A cancer sufferer who was prosecuted for growing four cannabis plants for medical use today said she was “disappointed” after she was handed a fine rather than an admonishment.
Jacqui Ritchie, 49, was appearing at Aberdeen Sheriff Court for sentencing after admitting producing the plants.
The offence took place at her home in Stonehaven’s Redcloak Drive on March 8 this year.
Mum-of-two Jacqui was diagnosed with breast cancer in 2014, which turned out to be a rare and aggressive form – triple negative metaplastic breast cancer, with only an estimated 600 others affected around the world.
Jacqui also said she suffered from HER2 cancer and BRCA1 gene mutation.
She needed a double mastectomy and later used cannabis to help combat the side-effects of chemotherapy, mainly using the oil.
During the sentencing hearing yesterday before Sheriff Morag McLaughlin, defence agent Ross Taggart said: “I’m sure you have taken into consideration that she acted with some degree of desperation.”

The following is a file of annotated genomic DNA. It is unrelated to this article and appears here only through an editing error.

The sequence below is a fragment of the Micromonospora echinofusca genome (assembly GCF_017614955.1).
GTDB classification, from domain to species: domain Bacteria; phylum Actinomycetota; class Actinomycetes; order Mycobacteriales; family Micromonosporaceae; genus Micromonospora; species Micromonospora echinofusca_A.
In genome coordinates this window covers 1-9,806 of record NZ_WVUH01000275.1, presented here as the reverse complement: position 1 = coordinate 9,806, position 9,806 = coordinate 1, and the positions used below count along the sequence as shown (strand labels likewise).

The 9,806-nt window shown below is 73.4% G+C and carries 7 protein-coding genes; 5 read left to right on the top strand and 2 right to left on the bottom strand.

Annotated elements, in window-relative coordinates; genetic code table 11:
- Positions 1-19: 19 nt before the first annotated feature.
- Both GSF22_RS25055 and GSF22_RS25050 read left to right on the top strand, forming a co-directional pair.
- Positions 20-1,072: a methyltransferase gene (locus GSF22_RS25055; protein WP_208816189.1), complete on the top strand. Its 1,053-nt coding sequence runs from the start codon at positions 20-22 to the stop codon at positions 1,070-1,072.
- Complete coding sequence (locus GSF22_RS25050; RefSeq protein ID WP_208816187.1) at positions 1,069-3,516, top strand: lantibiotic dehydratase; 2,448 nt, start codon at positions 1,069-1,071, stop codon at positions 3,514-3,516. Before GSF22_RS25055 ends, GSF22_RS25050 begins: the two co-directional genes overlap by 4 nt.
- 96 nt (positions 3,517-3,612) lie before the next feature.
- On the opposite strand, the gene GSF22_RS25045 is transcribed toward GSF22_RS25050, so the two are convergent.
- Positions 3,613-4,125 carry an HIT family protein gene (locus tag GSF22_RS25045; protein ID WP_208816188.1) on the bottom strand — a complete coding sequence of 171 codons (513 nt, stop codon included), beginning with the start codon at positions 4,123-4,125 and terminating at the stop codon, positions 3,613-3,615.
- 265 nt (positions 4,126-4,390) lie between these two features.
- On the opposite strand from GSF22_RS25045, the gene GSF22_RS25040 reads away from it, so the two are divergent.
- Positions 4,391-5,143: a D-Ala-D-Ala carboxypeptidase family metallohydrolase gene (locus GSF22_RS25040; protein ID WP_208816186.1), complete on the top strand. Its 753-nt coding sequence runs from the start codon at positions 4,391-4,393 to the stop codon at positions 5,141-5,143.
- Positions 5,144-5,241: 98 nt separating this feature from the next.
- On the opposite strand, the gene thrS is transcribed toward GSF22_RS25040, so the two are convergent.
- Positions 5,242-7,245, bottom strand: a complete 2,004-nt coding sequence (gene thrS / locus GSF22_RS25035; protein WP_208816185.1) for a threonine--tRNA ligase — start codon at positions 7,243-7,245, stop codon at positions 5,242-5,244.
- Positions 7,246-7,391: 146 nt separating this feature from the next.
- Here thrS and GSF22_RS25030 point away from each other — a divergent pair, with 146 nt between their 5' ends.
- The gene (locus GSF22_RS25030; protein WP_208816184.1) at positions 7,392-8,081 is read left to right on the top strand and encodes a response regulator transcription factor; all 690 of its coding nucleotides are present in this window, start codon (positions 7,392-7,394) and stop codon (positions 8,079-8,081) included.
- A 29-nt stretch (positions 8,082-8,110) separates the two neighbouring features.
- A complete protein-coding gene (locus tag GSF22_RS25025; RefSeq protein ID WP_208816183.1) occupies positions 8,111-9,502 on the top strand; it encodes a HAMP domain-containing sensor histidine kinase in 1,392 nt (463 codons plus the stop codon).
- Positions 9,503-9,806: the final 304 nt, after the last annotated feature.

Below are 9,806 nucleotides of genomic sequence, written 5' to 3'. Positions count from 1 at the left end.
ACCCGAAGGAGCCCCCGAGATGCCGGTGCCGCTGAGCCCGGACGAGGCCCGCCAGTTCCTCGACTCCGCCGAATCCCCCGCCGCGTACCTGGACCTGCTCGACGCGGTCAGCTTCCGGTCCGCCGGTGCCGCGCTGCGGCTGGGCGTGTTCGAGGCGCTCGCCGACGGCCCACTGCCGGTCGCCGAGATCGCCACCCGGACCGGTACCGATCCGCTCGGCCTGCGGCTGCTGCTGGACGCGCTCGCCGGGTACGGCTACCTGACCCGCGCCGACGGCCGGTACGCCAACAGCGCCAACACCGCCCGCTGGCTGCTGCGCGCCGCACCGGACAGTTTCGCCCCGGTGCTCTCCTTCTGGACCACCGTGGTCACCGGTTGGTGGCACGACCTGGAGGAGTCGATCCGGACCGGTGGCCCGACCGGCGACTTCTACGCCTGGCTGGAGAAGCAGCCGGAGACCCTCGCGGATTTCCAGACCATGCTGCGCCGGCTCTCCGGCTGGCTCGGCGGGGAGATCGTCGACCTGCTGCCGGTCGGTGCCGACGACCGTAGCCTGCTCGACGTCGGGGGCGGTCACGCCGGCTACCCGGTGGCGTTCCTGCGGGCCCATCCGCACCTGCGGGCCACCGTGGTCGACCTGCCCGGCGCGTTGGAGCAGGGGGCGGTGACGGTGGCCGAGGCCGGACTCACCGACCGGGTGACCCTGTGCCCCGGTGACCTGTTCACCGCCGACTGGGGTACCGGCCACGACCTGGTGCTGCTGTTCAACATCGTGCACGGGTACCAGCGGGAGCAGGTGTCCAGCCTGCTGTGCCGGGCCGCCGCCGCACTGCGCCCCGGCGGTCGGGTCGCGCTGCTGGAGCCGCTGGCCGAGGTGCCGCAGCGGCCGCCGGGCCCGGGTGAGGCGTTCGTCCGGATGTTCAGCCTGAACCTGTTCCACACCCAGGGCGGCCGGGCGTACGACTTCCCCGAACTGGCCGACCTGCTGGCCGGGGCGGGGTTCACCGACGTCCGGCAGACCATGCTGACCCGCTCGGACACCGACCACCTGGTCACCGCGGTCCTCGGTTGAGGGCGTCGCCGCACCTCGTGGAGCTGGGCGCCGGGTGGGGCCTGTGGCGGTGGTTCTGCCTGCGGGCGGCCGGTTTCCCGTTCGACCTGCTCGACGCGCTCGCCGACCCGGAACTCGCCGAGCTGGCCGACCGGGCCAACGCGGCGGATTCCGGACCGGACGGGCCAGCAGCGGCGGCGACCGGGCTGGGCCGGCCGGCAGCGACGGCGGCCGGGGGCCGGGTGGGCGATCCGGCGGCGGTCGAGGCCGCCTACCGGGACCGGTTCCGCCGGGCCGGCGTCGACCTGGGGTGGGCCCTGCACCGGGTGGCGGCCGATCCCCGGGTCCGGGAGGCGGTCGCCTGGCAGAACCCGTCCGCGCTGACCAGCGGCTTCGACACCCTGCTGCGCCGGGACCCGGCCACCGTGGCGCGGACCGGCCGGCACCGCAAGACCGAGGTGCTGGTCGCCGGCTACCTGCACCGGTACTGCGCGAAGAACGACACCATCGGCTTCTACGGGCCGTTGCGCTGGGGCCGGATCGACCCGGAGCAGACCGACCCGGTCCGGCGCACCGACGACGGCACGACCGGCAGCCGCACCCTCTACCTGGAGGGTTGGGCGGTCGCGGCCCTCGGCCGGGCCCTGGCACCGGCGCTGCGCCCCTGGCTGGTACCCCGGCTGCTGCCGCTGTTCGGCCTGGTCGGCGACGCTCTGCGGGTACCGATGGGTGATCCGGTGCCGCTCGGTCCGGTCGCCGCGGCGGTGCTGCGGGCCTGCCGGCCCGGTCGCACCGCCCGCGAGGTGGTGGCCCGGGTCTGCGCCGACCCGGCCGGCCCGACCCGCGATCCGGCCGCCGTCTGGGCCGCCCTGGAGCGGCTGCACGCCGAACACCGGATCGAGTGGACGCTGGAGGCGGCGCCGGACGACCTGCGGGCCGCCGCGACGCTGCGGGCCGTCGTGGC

He went on to say: “She was in extreme pain and anguish.”
On imposing a £450 fine Sheriff McLaughlin said she took into account the “significant mitigation” .
Jacqui had previously said that treatment left her with nerve damage and post traumatic stress disorder.
She is now hoping for a change in the law and was even invited to Holyrood earlier this year to take part in a meeting, along with politicians and other groups, looking at the medicinal use of cannabis.
Speaking after the court hearing, Jacqui said: “I’m a bit disappointed I wasn’t admonished.
“The law does need to change, it’s not fair putting patients through that when using it as a medicine – it’s classed as a superfood.
“I have had lots of support from the medical community in Scotland ever since I first went to Holyrood in April.
“They were all looking at this to see how it was going to go.”
And Jacqui will continue calling for a change in the law, saying: “I’m going to keep on campaigning, I’m not going to change that.
“I need to see if I’m going to live in this country first, because I need treatment and I can’t stay here if this is the way it is going to be.”
By Karen Roberts Evening Express